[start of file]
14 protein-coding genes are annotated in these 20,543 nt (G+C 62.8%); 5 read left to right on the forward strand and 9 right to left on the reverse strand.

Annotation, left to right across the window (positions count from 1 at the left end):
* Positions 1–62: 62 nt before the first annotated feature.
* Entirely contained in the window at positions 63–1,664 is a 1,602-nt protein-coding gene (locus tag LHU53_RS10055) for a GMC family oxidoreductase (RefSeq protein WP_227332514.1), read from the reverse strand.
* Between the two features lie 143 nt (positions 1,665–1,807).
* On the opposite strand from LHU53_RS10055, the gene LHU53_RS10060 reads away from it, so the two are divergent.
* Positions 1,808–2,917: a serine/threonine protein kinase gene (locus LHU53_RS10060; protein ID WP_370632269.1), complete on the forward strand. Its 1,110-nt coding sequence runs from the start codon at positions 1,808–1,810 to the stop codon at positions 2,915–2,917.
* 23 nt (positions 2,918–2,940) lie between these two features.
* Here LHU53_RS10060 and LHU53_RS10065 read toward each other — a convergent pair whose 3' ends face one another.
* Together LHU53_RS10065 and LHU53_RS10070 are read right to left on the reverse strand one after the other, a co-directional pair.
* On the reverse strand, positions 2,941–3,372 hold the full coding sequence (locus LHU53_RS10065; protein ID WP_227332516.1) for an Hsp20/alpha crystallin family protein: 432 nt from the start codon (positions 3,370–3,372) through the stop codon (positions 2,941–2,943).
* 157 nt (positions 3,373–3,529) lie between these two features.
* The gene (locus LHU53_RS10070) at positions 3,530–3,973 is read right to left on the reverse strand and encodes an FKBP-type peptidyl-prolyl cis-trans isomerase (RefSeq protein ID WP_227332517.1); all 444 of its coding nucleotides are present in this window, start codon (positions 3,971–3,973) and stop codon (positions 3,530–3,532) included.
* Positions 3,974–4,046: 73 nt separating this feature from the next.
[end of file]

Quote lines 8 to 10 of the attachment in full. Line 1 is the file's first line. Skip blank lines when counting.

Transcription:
* 23 nt (positions 2,918–2,940) lie between these two features.
* Here LHU53_RS10060 and LHU53_RS10065 read toward each other — a convergent pair whose 3' ends face one another.
* Together LHU53_RS10065 and LHU53_RS10070 are read right to left on the reverse strand one after the other, a co-directional pair.